An investigation of affective embodied agents in an information literacy game
Date of Issue2017
Wee Kim Wee School of Communication and Information
Students need to be supported in the development of their information literacy (IL) skills − the ability to seek, locate, evaluate and navigate information effectively. Usually IL instruction takes the form of traditional face-to-face sessions at libraries. Today, however, young students demand a more engaging form of learning. Recognizing the limitations of traditional classroom instruction, educators have begun to look for alternatives, and have turned to digital games as teaching tools. The use of digital games for educational purposes is often referred to as digital game-based learning (DGBL). However, the affective aspects of learning are often neglected in DGBL. A common way to address the issue is to use embodied agents (EAs), the approach taken in this thesis. Libraries should actively engage students to understand their needs to better ensure success and high levels of user acceptance to the IL games. However, students as end-users rarely participated in IL game design. Furthermore, there is a dearth of research in the use of affective EAs in DGBL, including its use in IL games. While DGBL has been shown to be an effective teaching tool, its synergy with affective EAs needs to be further examined. Moreover, the benefits of using DGBL or affective EAs in IL education are mostly anecdotal, and there is more speculation than evidence. Hence, research is needed to tease out which aspects are useful to improve students’ learning performance. Therefore, this thesis asks two research questions. The first is: how can the participatory design (PD) approach be used to inform the design of an IL game with affective EAs? The second is: how does the use of affective EAs in an IL game influence tertiary students’ learning? Two studies were carried out to address the two questions. Study I addressed the first research question, where Library Escape, an IL game that incorporated affective EAs was designed, based on pedagogical and game design principles. A PD approach was used in the IL game design. Specifically, three rounds of focus group discussion were conducted, which yielded a low-fidelity prototype. Thereafter, individual user interviews with ten tertiary students were held to refine the low-fidelity prototype, resulting in a high-fidelity prototype. Study II addressed the second research question, where the influence of affective EAs in the IL game was examined, in an experiment and supplementary qualitative interviews. In total, 159 tertiary students participated in the pretest-posttest between-subjects experiment. Eight participants were invited for qualitative interviews after the experiment, and their feedback on the IL game and affective EA was gathered and summarized. The results showed that using the affective EA had a strong positive impact on students’ learning motivation (attention, confidence, and satisfaction), enjoyment (affective, cognitive and behavioral enjoyment), perceived usefulness and behavioral intention (to learn more about IL, to recommend the game to others, and to play other IL games). However, the affective EA had no impact on learning outcome or perceived relevance. To conclude, Library Escape is one of the few efforts in structuring DGBL on theoretical frameworks, making the game conceptually sound. The research undertook the first step in highlighting the positive influence of affect and affective EAs in an IL game. The game prototype and design insights drawn from Library Escape can be used by librarians, educators, and faculty members as a starting point for the use of DGBL in IL education.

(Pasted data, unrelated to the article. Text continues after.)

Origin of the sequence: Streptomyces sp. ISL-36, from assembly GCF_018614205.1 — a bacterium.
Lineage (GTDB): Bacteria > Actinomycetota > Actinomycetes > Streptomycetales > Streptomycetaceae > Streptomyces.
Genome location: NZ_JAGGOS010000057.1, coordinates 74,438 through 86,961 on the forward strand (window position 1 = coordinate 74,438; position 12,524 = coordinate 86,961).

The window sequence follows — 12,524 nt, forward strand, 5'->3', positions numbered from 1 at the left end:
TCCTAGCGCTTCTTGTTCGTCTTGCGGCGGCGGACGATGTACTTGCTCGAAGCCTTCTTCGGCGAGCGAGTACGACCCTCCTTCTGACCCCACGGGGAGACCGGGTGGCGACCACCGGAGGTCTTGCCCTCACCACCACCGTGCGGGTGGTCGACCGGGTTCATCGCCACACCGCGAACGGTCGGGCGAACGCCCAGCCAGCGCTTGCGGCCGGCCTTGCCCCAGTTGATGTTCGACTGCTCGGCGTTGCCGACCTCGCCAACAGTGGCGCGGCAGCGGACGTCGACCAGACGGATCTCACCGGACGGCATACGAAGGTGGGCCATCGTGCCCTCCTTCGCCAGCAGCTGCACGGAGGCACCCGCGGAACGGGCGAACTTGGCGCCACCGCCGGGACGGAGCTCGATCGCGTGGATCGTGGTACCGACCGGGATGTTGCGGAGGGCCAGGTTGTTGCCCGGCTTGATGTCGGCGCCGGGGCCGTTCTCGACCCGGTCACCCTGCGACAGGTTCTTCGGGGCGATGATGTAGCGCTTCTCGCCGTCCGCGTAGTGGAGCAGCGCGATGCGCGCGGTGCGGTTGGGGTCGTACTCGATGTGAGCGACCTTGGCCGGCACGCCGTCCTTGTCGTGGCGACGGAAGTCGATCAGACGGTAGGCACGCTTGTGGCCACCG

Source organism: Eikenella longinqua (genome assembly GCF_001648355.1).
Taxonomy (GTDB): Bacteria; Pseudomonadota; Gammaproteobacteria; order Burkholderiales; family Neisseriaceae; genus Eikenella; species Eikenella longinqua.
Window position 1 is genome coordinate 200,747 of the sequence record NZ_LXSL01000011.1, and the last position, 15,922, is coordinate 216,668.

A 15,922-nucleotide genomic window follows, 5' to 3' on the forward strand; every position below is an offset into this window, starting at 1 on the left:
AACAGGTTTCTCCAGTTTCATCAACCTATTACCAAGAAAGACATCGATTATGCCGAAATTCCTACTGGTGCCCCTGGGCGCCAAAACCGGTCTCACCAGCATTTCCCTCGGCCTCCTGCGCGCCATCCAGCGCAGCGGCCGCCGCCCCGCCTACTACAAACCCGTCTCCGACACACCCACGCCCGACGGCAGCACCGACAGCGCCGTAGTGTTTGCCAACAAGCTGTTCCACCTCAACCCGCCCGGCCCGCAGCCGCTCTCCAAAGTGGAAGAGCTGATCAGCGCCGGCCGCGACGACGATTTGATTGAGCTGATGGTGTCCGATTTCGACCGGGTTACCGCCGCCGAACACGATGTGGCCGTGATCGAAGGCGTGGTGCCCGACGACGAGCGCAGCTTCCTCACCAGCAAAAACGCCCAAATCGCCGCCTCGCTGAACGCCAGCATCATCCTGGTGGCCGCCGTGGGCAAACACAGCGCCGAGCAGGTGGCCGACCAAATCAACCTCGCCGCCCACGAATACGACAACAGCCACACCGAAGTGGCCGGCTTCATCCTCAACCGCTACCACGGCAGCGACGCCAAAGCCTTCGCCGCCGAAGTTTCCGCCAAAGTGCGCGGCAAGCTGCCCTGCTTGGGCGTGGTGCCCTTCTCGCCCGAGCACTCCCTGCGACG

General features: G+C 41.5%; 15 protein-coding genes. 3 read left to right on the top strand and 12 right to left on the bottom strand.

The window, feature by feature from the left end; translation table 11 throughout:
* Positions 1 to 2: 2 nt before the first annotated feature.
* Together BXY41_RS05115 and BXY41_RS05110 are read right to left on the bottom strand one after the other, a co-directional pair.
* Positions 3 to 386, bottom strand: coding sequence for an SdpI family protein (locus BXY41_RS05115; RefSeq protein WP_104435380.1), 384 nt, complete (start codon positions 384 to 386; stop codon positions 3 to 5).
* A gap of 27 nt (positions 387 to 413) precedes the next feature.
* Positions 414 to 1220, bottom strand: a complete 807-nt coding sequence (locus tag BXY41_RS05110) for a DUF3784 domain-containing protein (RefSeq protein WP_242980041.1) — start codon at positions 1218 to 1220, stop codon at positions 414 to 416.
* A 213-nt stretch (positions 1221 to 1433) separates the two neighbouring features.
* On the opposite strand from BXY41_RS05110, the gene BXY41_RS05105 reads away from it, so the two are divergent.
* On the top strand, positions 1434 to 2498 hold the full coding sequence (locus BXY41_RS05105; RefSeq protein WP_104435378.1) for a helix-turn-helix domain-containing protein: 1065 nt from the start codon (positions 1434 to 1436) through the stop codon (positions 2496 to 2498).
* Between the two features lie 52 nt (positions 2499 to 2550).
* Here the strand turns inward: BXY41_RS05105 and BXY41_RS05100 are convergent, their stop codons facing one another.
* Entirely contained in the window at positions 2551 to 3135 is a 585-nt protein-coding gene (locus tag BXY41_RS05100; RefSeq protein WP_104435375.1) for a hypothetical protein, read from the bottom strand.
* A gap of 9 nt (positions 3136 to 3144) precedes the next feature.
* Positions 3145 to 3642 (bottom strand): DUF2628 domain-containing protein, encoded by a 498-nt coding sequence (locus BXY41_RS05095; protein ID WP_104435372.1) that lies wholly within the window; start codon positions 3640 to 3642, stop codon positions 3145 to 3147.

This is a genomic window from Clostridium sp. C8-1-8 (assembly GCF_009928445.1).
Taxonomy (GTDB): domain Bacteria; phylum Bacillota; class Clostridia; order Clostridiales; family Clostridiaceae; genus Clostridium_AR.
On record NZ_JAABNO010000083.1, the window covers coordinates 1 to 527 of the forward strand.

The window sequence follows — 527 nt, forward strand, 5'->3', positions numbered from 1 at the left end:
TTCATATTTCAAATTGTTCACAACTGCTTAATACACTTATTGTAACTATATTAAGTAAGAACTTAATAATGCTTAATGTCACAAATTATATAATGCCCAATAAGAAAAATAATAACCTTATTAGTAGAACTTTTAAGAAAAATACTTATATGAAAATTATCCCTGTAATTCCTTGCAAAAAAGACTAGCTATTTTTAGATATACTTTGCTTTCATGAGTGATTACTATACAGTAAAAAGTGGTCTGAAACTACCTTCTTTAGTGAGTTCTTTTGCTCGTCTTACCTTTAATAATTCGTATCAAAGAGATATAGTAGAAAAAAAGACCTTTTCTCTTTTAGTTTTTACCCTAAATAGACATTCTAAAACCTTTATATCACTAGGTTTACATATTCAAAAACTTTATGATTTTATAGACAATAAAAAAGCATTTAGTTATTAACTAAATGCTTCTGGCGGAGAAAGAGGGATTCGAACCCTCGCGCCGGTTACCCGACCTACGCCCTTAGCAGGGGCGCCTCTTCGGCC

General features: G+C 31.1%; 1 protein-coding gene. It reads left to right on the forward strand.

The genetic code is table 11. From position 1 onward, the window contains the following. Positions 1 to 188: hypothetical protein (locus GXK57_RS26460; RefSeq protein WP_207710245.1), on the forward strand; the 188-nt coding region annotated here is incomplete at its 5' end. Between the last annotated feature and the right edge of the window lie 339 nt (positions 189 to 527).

DRNTU::Library and information science::Libraries::Technologies
Nanyang Technological University